Uncle Toms Cabin – Humble Beginnings – From 1851

Uncle Toms Cabin – Bispam’s First Centre Of Entertainment – By Norman Cunliffe


Margaret Parkinson began her little enterprise by opening up a refreshment stall on Sundays, then the only day of the week on which
there was a substantial number of Visitors, and from there she sold
her sweetmeats, gingerbreads, nuts, and ginger beer. This stall was set up near to where Margaret lived on the landward side of the cliff path, but it was soon replaced by an unpretentious w0oden hut, which in all probability came from the farm of her brother in law Thomas Parkinson, and it became known as Little London. Business must have been reasonably good for soon Margaret’s young teenage nephew Thomas Hard man was helping her sell the ginger beer when he was not working himself as a farm labourer in Bispham. This little hut had not been up long before it gradually acquired a different name, the circumstances of which can only be surmised.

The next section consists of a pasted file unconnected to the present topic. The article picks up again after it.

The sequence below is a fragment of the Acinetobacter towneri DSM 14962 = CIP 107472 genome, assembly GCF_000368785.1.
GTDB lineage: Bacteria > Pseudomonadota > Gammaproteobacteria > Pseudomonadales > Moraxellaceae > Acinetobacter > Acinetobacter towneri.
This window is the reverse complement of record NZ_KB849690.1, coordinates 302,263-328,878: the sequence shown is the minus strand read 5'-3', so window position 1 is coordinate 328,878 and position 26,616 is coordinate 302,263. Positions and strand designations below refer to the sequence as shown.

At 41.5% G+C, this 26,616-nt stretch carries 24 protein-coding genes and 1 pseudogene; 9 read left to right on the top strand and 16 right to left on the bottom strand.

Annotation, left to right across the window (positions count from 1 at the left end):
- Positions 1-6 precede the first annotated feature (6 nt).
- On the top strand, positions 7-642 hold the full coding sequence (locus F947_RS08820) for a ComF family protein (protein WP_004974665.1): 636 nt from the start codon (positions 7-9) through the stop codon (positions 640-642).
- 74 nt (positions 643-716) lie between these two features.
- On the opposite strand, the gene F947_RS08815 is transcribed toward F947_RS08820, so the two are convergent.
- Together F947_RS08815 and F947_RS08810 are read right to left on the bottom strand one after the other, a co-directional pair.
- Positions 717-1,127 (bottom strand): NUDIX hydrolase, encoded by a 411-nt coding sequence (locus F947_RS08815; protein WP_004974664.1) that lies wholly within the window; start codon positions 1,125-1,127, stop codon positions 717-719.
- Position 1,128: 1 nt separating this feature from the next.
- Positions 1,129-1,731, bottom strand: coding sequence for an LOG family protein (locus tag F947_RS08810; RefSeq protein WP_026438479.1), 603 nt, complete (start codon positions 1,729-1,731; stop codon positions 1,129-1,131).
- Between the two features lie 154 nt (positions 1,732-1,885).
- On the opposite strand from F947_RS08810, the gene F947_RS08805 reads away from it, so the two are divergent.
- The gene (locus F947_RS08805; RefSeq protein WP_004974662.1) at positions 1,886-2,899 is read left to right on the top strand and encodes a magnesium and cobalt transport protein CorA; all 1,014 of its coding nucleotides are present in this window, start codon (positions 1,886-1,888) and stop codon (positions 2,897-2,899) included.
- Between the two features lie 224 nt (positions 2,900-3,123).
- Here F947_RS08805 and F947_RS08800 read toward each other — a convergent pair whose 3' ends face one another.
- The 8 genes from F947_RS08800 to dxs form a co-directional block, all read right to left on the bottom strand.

It was in 1852 across the Atlantic that Harriet Beecher Stowe wrote
her famous book Uncle Tom’s Cabin’ and later in the same year it
was also published in London. It became immensely popular and
soon the name was on everybody’s lips. This being so, it is not too
difficult to imagine how Margaret’s little hut acquired this name
when other facts are added. As previously stated there were two
young boys around, Margaret’s son and her nephew Tom Hardman
who would almost certainly refer to Tom Parkinson as their Uncle Tom, and since the hut was on his farm land and most likely given by him to Margaret, they would think of it as Uncle Tom’s hut. The association of this with the current popularity of the name Uncle Tom’s Cabin is thus a logical step.

Although the business was a reasonable success, by 1858 Margaree
decided that she had had enough. It was not because she felt that
the business was not worth running, but because the profits she
made were being swallowed up by her husband – in more ways
than one. It. seems he was in the habit of visiting the Gynn Inn
where the profits were squandered away with the help of his
friends. What profits were left were used to better effect when
they took up the tenancy of Gezarts Farm at Carleton.